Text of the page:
Electronics Workshop for Artists

Voltage, Current, Resistance, Power

voltage (V): the difference in electrical potential between two points. Voltage is measured in "volts" and is usually indicated by a V. In the water metaphore, voltage is the distance from the bucket to the ground. A higher bucket = a higher voltage.

current (I): the volume of electron flow. Current is measured in "amps" and is usually indicated by an A. Small currents are common, and are specified as milliAmps, or mA (1/1000 amp). In the water metaphore, current is the volume of water that is flowing. More flow = higher current.

resistance (R): something that impedes the flow of electrons. Resistance is measured in ohms, and is usually indicated by an Ω (Omega) symbol. Large resistances are specified in kilo-ohms (k) (1,000 ohms) or megaOhms or (m) (1,000,000 ohms). In the water metaphore, resistance is determined by the size of the hole in the bucket. A bigger hole = a smaller resistance.

power (P): a measure of the amount of work done in an electrical system. Power is measured in watts and is usually indicated by a W. In the water metaphore, power is the amount of work done by the turning water wheel.

Ohm's Law

Voltage (V), current (I), and resistance (R) are related by Ohm's Law. There are three different forms of the equation: Using ohm's law is easy. You pick an equation to use based on the value you're trying to find. Let's say you have a 9volt battery and you connect the + and - terminals through a 100 ohm resistor and you want to know how much current is flowing. You will use the I = V/R form: How about if you connect the same battery through a 1k resistor? Or what if you just use a piece of wire (R = 0!) What if you use a 12volt battery and a 100 ohm resistor?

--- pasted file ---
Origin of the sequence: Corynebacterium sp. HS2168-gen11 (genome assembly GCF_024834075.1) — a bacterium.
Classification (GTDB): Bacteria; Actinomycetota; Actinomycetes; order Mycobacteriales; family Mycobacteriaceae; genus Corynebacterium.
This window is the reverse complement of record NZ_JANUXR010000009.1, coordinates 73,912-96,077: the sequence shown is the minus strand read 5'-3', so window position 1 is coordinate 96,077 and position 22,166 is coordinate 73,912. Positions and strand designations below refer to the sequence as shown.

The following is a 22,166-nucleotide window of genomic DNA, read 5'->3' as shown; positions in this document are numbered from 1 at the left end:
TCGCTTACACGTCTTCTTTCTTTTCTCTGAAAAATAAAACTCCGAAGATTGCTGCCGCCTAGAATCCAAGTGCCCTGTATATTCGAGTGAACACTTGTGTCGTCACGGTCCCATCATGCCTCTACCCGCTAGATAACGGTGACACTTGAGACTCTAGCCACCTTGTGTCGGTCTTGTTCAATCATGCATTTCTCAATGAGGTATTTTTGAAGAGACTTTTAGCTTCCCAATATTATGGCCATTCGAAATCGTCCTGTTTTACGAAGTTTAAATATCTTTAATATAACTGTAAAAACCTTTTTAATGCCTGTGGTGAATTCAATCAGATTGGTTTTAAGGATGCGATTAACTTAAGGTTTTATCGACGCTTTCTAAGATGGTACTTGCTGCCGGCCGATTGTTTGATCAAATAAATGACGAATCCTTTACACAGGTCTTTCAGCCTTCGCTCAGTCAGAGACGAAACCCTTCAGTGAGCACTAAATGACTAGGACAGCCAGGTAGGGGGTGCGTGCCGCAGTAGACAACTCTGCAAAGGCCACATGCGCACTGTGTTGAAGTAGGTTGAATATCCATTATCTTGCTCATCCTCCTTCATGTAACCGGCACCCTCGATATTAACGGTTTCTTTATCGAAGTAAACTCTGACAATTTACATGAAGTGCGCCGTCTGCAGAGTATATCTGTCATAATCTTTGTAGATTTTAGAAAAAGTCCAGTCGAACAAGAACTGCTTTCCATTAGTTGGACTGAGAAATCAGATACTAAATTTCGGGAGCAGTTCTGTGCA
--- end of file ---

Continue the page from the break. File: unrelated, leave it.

What if you want to limit the amount of current flowing through a circuit to say, 20mA, and you've got a 5v power supply. What size resistor would you need? We'll use the R = V/I form:

So you can see that a given voltage across a given resistance will result in a proportional flow of current. If the resistance is too small (like 0 ohms!) You have a short circuit. That's what would happen if you just touched one terminal of a battery to the other. Looking at ohm's law again, you can see that if R = 0 then you've got a divide by zero problem...And so a super high current. That's bad. Short circuits tend to make the magic smoke come out of things. Don't do that.

Power Law

Power is derived from the simple equation: That is, power is equal to the voltage times the current. So if you have a 12v motor that's drawing .5amps, how much power are you using?

How about a 24V motor that's drawing .5amps? How Stuff Works has a nice page called "What are amps, watts, volts and ohms?" with more info.

I'm so excited! Take me to Part 2!!!